Targeting readers who hate my book

February 11, 2010
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Here’s someone named R. Hunt reviewing my book on Amazon.

This book was not only boring, I also didn’t learn anything at all. I really struggled to get through this book, and thought many times about just giving up. I wish I had just given up and stopped reading it after the first few pages.

If I were feeling masochistic, I could find lots of others who not only loathed The Numerati, but took the trouble to warn others about it. As a marketer, it would be worth gold to be able to target those people and discourage them from buying the book. It would save them the anguish associated with reading it, or trying to. More important, from a marketing perspective, it would reduce negative word of mouth.

Is this possible? I’ve followed some of the negative reviewers, to see what other books they love and hate. (Carl Zetie, for example, who found the book ‘annoying’, and ‘devoid of value’ to finish, gives five stars to the 25 Coolest Dead Superheroes of All Time.) Others who dislike the book tend to give high ratings to more technical books about data-mining and math. This points to one of the problems facing general-interest books about technical subjects


Here’s someone named R. Hunt reviewing my book on Amazon.

This book was not only boring, I also didn’t learn anything at all. I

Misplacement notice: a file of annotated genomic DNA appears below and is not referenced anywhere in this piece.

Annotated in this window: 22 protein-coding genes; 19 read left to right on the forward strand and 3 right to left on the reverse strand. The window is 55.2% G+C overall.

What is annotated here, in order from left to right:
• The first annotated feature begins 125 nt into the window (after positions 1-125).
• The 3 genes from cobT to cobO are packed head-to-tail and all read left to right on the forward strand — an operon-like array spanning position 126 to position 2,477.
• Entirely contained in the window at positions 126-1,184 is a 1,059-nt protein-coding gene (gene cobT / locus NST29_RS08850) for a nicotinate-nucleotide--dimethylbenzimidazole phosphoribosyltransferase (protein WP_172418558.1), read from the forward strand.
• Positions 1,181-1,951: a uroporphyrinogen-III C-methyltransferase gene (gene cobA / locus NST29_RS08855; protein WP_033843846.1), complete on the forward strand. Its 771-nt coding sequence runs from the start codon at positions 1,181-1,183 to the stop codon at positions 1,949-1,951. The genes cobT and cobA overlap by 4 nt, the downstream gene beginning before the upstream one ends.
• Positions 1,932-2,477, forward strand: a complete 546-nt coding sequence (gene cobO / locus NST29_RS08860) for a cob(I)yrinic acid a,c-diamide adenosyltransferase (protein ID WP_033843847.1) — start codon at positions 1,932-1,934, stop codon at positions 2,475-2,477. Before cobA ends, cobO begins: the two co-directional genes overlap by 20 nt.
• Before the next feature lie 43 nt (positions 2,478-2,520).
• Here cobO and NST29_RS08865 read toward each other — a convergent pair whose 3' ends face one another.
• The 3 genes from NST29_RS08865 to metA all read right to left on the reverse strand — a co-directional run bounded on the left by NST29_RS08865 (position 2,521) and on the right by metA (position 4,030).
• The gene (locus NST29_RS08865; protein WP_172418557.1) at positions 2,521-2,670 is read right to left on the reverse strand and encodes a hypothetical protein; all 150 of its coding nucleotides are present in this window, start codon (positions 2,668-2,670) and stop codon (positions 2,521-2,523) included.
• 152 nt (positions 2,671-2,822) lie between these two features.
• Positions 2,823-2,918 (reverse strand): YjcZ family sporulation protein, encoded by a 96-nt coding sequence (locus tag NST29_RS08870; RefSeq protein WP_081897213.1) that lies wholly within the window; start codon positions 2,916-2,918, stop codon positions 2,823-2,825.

really struggled to get through this book, and thought many times about
just giving up. I wish I had just given up and stopped reading it after
the first few pages.

If I were feeling masochistic, I could find lots of others who not
only loathed The Numerati, but took the trouble to warn others about it. As a marketer, it would be worth gold to be able to target
those people and discourage them from buying the book. It would save them the anguish associated with
reading it, or trying to. More important, from a marketing
perspective, it would reduce negative word of mouth.

Is this possible? I’ve followed some of the negative reviewers, to see what other books they love and hate. (Carl Zetie, for example, who found the book ‘annoying’, and ‘devoid of value’ to finish, gives five stars to the 25 Coolest Dead Superheroes of All Time.) Others who dislike the book tend to give high ratings to more technical books about data-mining and math. This points to one of the problems facing general-interest books about technical subjects: some experts are likely to find them too elementary. (This is why it drives me crazy to see the book in the math shelves: mathematicians won’t find …nbsp;math, and general-interest readers won’t find the book.)

Yet some of the positive reviewers also appear to be experts. And this is why I think that any attempt to steer clear of negative reviewers is a long shot. The fact is that the negative reviewers have lots in common with the target audience. That’s why they bought the book in the first place. And that’s why when it falls short of their expectations, they feel so disappointed, and even angry.

Targeting negative customers is easier in other realms. Cell phone companies have advanced algorithms that detect that patterns of subscribers most likely to drop the service. Perhaps with the arrival of e-readers, booksellers will begin to pile up similar behavioral data on readers. Maybe then we begin to target the potential haters.

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